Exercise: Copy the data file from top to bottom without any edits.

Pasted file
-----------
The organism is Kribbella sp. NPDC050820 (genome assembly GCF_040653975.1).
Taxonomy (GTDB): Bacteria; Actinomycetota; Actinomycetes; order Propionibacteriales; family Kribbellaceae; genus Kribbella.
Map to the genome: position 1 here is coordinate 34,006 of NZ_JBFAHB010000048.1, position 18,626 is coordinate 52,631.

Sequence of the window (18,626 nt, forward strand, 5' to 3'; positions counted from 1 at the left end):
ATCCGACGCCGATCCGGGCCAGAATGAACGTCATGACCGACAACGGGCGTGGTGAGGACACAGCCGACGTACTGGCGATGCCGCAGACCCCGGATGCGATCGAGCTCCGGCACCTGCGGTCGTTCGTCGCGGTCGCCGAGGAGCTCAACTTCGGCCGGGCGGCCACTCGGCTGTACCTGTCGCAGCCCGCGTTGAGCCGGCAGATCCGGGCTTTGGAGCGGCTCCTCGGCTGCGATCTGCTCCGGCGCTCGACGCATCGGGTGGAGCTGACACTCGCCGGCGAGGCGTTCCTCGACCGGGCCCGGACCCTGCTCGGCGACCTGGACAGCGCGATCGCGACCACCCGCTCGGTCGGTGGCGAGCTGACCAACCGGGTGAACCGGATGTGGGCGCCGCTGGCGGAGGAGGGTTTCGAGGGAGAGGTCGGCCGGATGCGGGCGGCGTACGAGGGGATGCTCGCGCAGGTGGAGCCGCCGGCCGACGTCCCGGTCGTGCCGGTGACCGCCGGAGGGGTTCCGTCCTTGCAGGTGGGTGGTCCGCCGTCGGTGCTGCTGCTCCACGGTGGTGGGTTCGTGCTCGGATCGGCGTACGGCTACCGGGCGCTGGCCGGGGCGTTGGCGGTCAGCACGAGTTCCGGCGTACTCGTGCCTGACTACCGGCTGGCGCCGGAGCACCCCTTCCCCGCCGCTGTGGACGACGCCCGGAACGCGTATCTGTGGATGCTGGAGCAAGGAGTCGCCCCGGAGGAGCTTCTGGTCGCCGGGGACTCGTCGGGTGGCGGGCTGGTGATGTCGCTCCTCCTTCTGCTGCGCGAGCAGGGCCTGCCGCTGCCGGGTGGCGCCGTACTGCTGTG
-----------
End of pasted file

The organism is Kribbella sp. NPDC050820 (genome assembly GCF_040653975.1).
Taxonomy (GTDB): Bacteria; Actinomycetota; Actinomycetes; order Propionibacteriales; family Kribbellaceae; genus Kribbella.
Map to the genome: position 1 here is coordinate 34,006 of NZ_JBFAHB010000048.1, position 18,626 is coordinate 52,631.

Sequence of the window (18,626 nt, forward strand, 5' to 3'; positions counted from 1 at the left end):
ATCCGACGCCGATCCGGGCCAGAATGAACGTCATGACCGACAACGGGCGTGGTGAGGACACAGCCGACGTACTGGCGATGCCGCAGACCCCGGATGCGATCGAGCTCCGGCACCTGCGGTCGTTCGTCGCGGTCGCCGAGGAGCTCAACTTCGGCCGGGCGGCCACTCGGCTGTACCTGTCGCAGCCCGCGTTGAGCCGGCAGATCCGGGCTTTGGAGCGGCTCCTCGGCTGCGATCTGCTCCGGCGCTCGACGCATCGGGTGGAGCTGACACTCGCCGGCGAGGCGTTCCTCGACCGGGCCCGGACCCTGCTCGGCGACCTGGACAGCGCGATCGCGACCACCCGCTCGGTCGGTGGCGAGCTGACCAACCGGGTGAACCGGATGTGGGCGCCGCTGGCGGAGGAGGGTTTCGAGGGAGAGGTCGGCCGGATGCGGGCGGCGTACGAGGGGATGCTCGCGCAGGTGGAGCCGCCGGCCGACGTCCCGGTCGTGCCGGTGACCGCCGGAGGGGTTCCGTCCTTGCAGGTGGGTGGTCCGCCGTCGGTGCTGCTGCTCCACGGTGGTGGGTTCGTGCTCGGATCGGCGTACGGCTACCGGGCGCTGGCCGGGGCGTTGGCGGTCAGCACGAGTTCCGGCGTACTCGTGCCTGACTACCGGCTGGCGCCGGAGCACCCCTTCCCCGCCGCTGTGGACGACGCCCGGAACGCGTATCTGTGGATGCTGGAGCAAGGAGTCGCCCCGGAGGAGCTTCTGGTCGCCGGGGACTCGTCGGGTGGCGGGCTGGTGATGTCGCTCCTCCTTCTGCTGCGCGAGCAGGGCCTGCCGCTGCCGGGTGGCGCCGTACTGCTGTG